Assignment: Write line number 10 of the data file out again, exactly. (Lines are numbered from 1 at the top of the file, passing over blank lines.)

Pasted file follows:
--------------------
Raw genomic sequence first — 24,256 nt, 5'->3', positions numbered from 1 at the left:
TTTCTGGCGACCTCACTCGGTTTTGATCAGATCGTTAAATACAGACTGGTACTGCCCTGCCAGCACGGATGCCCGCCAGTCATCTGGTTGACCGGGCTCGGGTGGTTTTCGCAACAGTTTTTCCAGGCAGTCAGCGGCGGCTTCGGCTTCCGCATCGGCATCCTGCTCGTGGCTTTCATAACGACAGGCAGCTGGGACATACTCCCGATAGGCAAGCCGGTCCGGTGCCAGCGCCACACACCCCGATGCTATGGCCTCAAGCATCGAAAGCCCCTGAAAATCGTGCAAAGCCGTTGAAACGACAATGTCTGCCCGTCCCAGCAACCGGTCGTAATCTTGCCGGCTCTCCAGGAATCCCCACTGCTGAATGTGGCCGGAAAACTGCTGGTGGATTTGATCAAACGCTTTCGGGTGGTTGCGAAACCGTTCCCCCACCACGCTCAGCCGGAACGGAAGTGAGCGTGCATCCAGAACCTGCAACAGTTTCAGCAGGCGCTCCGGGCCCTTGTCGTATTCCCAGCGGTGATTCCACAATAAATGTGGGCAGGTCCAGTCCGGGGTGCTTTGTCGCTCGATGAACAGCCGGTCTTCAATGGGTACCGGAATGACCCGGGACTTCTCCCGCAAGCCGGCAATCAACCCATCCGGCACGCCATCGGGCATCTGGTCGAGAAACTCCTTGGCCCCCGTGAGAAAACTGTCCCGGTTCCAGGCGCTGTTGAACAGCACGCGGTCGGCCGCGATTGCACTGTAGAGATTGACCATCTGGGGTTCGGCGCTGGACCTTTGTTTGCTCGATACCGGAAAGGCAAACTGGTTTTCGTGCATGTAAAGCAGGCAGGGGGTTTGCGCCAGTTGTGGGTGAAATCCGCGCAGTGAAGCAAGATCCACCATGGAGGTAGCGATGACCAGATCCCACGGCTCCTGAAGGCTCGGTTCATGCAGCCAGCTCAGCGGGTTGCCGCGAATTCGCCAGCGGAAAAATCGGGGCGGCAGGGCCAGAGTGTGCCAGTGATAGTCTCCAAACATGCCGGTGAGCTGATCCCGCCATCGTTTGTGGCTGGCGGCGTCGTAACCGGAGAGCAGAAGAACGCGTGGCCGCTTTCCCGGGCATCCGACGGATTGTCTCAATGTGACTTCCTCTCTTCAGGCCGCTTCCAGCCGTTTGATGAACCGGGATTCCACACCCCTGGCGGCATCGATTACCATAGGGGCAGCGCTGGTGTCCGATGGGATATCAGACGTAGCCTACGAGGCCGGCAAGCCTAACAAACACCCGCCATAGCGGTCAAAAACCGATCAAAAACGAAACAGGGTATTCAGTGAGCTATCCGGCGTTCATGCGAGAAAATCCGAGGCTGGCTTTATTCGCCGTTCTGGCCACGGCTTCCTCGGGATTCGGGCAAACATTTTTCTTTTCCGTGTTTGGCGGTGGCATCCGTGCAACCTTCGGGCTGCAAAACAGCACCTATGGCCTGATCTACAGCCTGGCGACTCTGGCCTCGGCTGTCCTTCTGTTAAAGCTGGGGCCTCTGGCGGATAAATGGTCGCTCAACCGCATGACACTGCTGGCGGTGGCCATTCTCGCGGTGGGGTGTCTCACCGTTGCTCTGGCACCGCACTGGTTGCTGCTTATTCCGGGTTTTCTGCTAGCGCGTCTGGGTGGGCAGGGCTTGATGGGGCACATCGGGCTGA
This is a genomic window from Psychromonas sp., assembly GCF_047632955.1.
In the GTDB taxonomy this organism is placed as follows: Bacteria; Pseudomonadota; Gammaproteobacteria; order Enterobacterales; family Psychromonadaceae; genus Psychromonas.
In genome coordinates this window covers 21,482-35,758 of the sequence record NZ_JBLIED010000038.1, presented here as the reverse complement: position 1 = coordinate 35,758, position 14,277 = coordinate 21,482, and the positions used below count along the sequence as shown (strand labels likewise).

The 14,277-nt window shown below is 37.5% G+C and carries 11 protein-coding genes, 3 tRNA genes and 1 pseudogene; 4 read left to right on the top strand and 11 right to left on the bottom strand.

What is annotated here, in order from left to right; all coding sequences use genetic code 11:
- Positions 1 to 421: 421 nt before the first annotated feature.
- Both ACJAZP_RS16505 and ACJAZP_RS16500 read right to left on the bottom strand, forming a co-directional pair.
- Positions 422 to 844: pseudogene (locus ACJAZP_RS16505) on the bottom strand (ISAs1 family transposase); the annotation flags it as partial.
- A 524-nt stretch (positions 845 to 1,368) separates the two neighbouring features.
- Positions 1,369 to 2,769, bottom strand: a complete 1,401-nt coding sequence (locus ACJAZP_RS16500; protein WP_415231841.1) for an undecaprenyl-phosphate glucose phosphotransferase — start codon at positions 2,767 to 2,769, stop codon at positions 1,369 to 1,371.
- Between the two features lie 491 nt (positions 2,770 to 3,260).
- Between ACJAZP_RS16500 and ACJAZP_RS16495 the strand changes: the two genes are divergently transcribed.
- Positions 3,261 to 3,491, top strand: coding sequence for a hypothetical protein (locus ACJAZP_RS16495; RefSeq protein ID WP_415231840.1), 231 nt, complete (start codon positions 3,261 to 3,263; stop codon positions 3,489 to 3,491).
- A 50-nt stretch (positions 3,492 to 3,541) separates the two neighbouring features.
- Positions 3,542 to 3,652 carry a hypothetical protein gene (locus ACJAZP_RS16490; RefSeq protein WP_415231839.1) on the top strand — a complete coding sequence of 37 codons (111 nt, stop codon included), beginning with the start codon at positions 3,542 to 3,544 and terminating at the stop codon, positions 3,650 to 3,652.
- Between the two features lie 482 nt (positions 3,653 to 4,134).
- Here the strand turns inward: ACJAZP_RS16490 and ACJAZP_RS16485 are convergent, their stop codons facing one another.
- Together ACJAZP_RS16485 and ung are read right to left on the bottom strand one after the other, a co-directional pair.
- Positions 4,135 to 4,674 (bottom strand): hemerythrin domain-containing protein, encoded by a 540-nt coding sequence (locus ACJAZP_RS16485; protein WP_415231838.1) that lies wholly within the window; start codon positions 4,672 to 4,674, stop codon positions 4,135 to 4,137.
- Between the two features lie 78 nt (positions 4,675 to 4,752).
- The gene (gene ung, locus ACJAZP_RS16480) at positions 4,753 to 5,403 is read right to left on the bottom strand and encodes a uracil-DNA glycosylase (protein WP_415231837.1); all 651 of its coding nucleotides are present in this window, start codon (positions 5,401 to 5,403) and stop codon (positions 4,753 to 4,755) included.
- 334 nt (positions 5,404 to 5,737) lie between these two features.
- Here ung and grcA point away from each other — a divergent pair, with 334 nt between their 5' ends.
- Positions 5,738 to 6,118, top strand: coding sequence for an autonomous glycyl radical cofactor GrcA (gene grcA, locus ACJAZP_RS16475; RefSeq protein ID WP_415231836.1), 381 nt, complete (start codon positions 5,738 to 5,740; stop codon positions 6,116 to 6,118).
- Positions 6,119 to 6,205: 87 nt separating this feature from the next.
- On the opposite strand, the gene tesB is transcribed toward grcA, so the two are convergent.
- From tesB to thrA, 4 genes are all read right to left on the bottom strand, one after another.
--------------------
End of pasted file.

- Positions 422 to 844: pseudogene (locus ACJAZP_RS16505) on the bottom strand (ISAs1 family transposase); the annotation flags it as partial.